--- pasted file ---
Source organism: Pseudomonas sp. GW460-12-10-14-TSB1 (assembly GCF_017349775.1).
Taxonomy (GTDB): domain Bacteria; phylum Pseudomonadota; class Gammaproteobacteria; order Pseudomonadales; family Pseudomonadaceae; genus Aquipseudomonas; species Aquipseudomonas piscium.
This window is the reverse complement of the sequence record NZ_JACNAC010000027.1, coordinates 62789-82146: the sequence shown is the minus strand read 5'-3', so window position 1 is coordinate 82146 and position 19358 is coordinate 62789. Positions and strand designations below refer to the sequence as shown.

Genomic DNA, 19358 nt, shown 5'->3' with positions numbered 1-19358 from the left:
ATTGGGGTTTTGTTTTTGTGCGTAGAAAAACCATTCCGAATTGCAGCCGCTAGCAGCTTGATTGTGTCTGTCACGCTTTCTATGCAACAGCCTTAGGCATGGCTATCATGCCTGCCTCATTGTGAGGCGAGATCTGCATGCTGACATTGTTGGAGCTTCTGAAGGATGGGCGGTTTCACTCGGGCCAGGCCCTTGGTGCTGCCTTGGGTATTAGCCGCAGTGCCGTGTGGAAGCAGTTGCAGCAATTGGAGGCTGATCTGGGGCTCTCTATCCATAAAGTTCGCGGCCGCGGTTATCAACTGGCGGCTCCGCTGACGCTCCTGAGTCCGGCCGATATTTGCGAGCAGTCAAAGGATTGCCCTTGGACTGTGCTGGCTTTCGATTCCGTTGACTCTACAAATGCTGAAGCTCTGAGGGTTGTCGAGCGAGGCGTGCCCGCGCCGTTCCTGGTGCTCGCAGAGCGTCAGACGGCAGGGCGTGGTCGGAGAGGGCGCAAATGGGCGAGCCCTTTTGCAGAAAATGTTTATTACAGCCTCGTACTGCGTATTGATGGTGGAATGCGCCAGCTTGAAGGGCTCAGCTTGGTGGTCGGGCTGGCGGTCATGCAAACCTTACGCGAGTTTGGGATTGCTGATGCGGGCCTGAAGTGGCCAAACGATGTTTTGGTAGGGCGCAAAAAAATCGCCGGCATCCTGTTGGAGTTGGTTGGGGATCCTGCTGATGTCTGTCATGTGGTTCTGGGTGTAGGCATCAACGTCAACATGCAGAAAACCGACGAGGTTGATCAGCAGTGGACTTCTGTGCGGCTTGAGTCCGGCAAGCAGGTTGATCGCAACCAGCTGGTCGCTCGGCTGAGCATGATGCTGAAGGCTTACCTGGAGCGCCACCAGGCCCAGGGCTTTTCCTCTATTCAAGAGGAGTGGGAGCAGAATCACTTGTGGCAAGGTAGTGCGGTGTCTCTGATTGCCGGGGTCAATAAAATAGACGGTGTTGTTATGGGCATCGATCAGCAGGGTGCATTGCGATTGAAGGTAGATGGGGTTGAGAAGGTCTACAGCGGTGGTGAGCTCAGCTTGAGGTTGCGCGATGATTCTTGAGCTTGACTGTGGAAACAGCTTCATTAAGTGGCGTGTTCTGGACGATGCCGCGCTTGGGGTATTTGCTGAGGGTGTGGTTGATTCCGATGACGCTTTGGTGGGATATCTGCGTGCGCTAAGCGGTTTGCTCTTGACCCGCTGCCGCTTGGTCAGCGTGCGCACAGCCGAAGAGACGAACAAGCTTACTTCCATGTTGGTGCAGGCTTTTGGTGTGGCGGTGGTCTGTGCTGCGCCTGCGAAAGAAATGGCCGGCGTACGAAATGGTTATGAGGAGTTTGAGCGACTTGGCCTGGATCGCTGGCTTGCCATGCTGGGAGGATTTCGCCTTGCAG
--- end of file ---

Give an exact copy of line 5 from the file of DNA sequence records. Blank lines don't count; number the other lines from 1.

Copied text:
ATTGGGGTTTTGTTTTTGTGCGTAGAAAAACCATTCCGAATTGCAGCCGCTAGCAGCTTGATTGTGTCTGTCACGCTTTCTATGCAACAGCCTTAGGCATGGCTATCATGCCTGCCTCATTGTGAGGCGAGATCTGCATGCTGACATTGTTGGAGCTTCTGAAGGATGGGCGGTTTCACTCGGGCCAGGCCCTTGGTGCTGCCTTGGGTATTAGCCGCAGTGCCGTGTGGAAGCAGTTGCAGCAATTGGAGGCTGATCTGGGGCTCTCTATCCATAAAGTTCGCGGCCGCGGTTATCAACTGGCGGCTCCGCTGACGCTCCTGAGTCCGGCCGATATTTGCGAGCAGTCAAAGGATTGCCCTTGGACTGTGCTGGCTTTCGATTCCGTTGACTCTACAAATGCTGAAGCTCTGAGGGTTGTCGAGCGAGGCGTGCCCGCGCCGTTCCTGGTGCTCGCAGAGCGTCAGACGGCAGGGCGTGGTCGGAGAGGGCGCAAATGGGCGAGCCCTTTTGCAGAAAATGTTTATTACAGCCTCGTACTGCGTATTGATGGTGGAATGCGCCAGCTTGAAGGGCTCAGCTTGGTGGTCGGGCTGGCGGTCATGCAAACCTTACGCGAGTTTGGGATTGCTGATGCGGGCCTGAAGTGGCCAAACGATGTTTTGGTAGGGCGCAAAAAAATCGCCGGCATCCTGTTGGAGTTGGTTGGGGATCCTGCTGATGTCTGTCATGTGGTTCTGGGTGTAGGCATCAACGTCAACATGCAGAAAACCGACGAGGTTGATCAGCAGTGGACTTCTGTGCGGCTTGAGTCCGGCAAGCAGGTTGATCGCAACCAGCTGGTCGCTCGGCTGAGCATGATGCTGAAGGCTTACCTGGAGCGCCACCAGGCCCAGGGCTTTTCCTCTATTCAAGAGGAGTGGGAGCAGAATCACTTGTGGCAAGGTAGTGCGGTGTCTCTGATTGCCGGGGTCAATAAAATAGACGGTGTTGTTATGGGCATCGATCAGCAGGGTGCATTGCGATTGAAGGTAGATGGGGTTGAGAAGGTCTACAGCGGTGGTGAGCTCAGCTTGAGGTTGCGCGATGATTCTTGAGCTTGACTGTGGAAACAGCTTCATTAAGTGGCGTGTTCTGGACGATGCCGCGCTTGGGGTATTTGCTGAGGGTGTGGTTGATTCCGATGACGCTTTGGTGGGATATCTGCGTGCGCTAAGCGGTTTGCTCTTGACCCGCTGCCGCTTGGTCAGCGTGCGCACAGCCGAAGAGACGAACAAGCTTACTTCCATGTTGGTGCAGGCTTTTGGTGTGGCGGTGGTCTGTGCTGCGCCTGCGAAAGAAATGGCCGGCGTACGAAATGGTTATGAGGAGTTTGAGCGACTTGGCCTGGATCGCTGGCTTGCCATGCTGGGAGGATTTCGCCTTGCAG